It was love at first sight for Lorena Ochoa.
From the moment she first saw the Old Course last week, under a full moon so luminous it seemed as if the scene had been choreographed by Hollywood, she felt as if she and St. Andrews had been brought together by destiny.
That feeling grew after she played her first practice rounds for the Women's British Open and saw how the course's contours were a perfect fit for her imagination. It intensified when she drew a morning tee time on Thursday and was able to play in nearly ideal weather conditions - as rare an occurrence in these parts as a total solar eclipse.
Ochoa opened with 6-under 67 and never looked back, leading wire to wire to record her first Grand Slam victory. It came in the first women's pro tournament played at the home of golf. She sealed the win Sunday with 74 that gave her a 72-hole total of 5-under 287.
"There were a lot of people saying that I wasn't good enough or that I couldn't win a major or when am I going to win a major," said Ochoa, the No. 1 women's player in the world. She added, "I did it, and there's no more to say. I love St. Andrews."
After starting the day with a six-shot lead, Ochoa, 25, finished four shots ahead of Jee Young Lee and Maria Hjorth, who both closed with 71s on a cold, rainy day. The pewter sky and precipitation that greeted the 69 golfers Sunday appeared as if it were on cue, providing the final stamp of authentication on their St. Andrews experience.
Even as the star from Mexico put on her rain suit, it remained clear and sunny inside her head. All her thoughts, she said, "were very positive and very clear to me."
"You know, I saw myself on the 18th green lifting the trophy," she said, "and it's almost something that you already believe."
On the last green, Ochoa had an 18-foot putt for birdie and a four-shot lead. Reilley Rankin, who closed with 71 to finish fourth, emerged from the Royal & Ancient clubhouse - which heretofore had been closed to women - clutching a bottle of champagne in each hand. She handed one of the bottles to Ochoa's father, Javier, who was dabbing at his eyes with his paisley handkerchief.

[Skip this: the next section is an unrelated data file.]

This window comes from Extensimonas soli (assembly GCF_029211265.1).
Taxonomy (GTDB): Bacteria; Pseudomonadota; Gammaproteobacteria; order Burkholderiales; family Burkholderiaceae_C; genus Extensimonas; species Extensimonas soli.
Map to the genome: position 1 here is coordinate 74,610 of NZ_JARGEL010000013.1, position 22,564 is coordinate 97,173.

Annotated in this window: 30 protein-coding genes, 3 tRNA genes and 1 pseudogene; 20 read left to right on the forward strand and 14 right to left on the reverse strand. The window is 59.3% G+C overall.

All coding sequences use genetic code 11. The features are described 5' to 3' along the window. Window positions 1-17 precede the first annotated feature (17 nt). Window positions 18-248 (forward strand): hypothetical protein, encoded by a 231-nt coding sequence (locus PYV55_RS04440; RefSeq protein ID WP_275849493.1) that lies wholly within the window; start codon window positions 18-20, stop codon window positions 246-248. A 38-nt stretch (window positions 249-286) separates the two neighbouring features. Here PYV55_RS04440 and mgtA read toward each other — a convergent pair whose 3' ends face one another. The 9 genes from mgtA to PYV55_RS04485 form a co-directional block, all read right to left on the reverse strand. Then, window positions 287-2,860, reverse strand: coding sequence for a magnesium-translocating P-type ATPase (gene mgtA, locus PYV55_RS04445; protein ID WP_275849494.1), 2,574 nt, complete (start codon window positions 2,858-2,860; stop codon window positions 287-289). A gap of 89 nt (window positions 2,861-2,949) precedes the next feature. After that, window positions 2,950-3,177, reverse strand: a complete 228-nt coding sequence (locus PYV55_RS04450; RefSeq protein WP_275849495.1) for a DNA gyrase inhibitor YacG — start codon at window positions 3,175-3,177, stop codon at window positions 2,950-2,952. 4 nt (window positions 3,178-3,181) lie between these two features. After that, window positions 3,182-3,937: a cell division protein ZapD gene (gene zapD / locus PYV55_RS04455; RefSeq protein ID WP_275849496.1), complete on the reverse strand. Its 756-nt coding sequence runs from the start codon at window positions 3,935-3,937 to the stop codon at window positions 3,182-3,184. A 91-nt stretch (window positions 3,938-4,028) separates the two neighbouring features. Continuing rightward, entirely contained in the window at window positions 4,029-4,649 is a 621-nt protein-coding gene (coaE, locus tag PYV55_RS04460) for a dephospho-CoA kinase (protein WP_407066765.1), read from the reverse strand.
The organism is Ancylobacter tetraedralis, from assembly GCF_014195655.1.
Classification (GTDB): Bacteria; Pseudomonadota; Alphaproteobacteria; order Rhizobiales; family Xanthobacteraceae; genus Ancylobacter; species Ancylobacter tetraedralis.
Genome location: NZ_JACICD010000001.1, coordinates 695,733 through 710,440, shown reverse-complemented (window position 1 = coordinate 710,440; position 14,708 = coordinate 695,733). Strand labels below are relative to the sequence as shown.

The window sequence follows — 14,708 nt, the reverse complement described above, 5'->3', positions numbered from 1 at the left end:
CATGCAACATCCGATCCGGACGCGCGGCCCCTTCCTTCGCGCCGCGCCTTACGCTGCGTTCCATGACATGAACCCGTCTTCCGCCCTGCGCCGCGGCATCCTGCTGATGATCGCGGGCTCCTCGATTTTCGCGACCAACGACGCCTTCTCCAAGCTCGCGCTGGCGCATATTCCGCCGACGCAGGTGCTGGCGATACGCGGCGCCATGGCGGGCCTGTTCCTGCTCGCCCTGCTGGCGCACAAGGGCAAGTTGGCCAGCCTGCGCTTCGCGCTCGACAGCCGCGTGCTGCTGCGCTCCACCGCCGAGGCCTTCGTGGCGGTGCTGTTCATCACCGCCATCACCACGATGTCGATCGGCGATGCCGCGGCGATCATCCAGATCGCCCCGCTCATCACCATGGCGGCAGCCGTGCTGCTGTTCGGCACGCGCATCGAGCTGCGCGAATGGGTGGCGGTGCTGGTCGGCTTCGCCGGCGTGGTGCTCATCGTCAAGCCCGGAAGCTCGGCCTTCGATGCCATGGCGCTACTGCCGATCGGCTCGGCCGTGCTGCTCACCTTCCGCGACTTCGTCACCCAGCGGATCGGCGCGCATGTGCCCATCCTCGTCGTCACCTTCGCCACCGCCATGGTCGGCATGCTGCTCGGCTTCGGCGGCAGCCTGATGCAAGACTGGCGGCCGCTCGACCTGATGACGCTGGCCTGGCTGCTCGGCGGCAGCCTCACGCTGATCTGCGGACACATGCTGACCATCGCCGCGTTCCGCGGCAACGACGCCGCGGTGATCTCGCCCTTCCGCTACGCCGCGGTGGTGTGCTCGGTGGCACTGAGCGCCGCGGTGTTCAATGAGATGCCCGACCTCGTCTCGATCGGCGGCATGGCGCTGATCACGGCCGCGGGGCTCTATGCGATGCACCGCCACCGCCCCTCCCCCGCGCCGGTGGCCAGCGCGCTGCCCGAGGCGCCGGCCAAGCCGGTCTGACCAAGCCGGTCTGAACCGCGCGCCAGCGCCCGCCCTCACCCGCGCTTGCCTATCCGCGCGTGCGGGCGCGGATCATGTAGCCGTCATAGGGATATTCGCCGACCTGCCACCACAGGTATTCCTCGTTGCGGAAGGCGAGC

Javier was edging toward the green when Ochoa hit her first putt, which missed the cup by 3 feet. As soon as Ochoa made the second putt, Javier and Rankin uncorked their bottles, ran onto the green and gave Lorena a champagne shower.
Ochoa's father gave his bottle to her, and she looked at it as if she were not sure whether to take a swig from it or break it over her golf bag in a kind of christening ceremony.
"Twenty-four majors and finally I have this here, and I think it's for a reason," Ochoa said. "I couldn't be more happy."
Annika Sorenstam, a 10-time major champion beset by neck and back injuries, saluted Ochoa.
"Everybody knows she is a fantastic player," Sorenstam said. "She's had a great run the last year and a half. She has matured a lot as a player. I think a major was just a matter of time."
Seminole's Brittany Lincicome shot par 73 to finish eight strokes back.
L. Ochoa 67-73-73-74 -5
J. Lee 72-73-75-71 -1
M. Hjorth 75-73-72-71 -1
R. Rankin 73-74-74-71 E
B. Lincicome 71-76-75-73 +3
A. Sorenstam 72-71-77-76 +4
J. Inkster 79-68-82-71 +8
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